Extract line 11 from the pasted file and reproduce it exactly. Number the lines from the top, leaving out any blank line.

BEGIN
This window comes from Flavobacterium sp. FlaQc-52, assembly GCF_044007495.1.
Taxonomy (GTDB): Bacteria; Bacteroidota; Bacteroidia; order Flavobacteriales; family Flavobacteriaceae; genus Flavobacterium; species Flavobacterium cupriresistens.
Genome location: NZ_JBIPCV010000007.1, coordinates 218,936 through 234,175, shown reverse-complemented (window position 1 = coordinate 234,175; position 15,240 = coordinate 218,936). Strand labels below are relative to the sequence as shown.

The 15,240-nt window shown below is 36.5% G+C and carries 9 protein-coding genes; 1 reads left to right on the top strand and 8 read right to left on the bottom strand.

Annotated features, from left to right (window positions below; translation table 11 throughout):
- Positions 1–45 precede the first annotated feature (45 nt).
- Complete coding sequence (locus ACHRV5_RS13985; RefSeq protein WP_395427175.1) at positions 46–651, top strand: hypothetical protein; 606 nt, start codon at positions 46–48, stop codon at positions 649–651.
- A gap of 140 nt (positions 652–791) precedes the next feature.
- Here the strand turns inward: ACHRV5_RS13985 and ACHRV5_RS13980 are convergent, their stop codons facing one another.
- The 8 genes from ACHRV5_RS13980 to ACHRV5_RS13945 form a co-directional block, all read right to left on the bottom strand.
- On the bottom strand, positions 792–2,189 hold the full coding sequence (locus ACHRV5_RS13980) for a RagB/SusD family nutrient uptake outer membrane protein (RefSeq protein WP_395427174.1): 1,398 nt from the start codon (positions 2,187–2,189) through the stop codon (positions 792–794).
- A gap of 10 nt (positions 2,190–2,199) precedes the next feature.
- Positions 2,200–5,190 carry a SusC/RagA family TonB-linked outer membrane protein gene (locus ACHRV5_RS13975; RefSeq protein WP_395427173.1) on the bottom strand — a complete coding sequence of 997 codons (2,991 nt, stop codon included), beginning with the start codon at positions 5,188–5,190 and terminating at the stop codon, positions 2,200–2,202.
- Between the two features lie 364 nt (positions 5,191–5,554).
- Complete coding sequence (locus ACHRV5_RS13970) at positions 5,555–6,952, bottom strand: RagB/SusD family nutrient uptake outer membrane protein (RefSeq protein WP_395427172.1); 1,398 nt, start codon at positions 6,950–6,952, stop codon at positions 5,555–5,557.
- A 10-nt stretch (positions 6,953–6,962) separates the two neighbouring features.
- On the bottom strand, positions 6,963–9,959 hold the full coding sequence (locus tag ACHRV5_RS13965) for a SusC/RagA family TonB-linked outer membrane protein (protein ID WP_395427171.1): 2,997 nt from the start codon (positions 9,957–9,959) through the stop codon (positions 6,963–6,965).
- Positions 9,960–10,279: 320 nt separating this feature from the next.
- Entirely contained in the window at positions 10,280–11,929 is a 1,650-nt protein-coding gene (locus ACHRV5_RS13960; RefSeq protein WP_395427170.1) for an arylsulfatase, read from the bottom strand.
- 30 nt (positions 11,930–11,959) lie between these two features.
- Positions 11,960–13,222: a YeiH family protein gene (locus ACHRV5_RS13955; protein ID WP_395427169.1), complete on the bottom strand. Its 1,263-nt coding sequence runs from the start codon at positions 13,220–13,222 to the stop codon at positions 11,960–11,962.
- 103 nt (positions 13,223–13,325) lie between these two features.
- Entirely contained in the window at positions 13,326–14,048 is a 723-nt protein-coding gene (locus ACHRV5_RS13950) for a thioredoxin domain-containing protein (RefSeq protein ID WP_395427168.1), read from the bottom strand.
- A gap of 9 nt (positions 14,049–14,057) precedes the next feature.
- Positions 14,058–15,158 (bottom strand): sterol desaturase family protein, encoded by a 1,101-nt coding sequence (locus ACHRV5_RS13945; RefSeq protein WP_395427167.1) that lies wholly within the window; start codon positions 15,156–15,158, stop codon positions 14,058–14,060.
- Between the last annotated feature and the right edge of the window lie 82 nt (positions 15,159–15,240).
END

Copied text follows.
- On the bottom strand, positions 792–2,189 hold the full coding sequence (locus ACHRV5_RS13980) for a RagB/SusD family nutrient uptake outer membrane protein (RefSeq protein WP_395427174.1): 1,398 nt from the start codon (positions 2,187–2,189) through the stop codon (positions 792–794).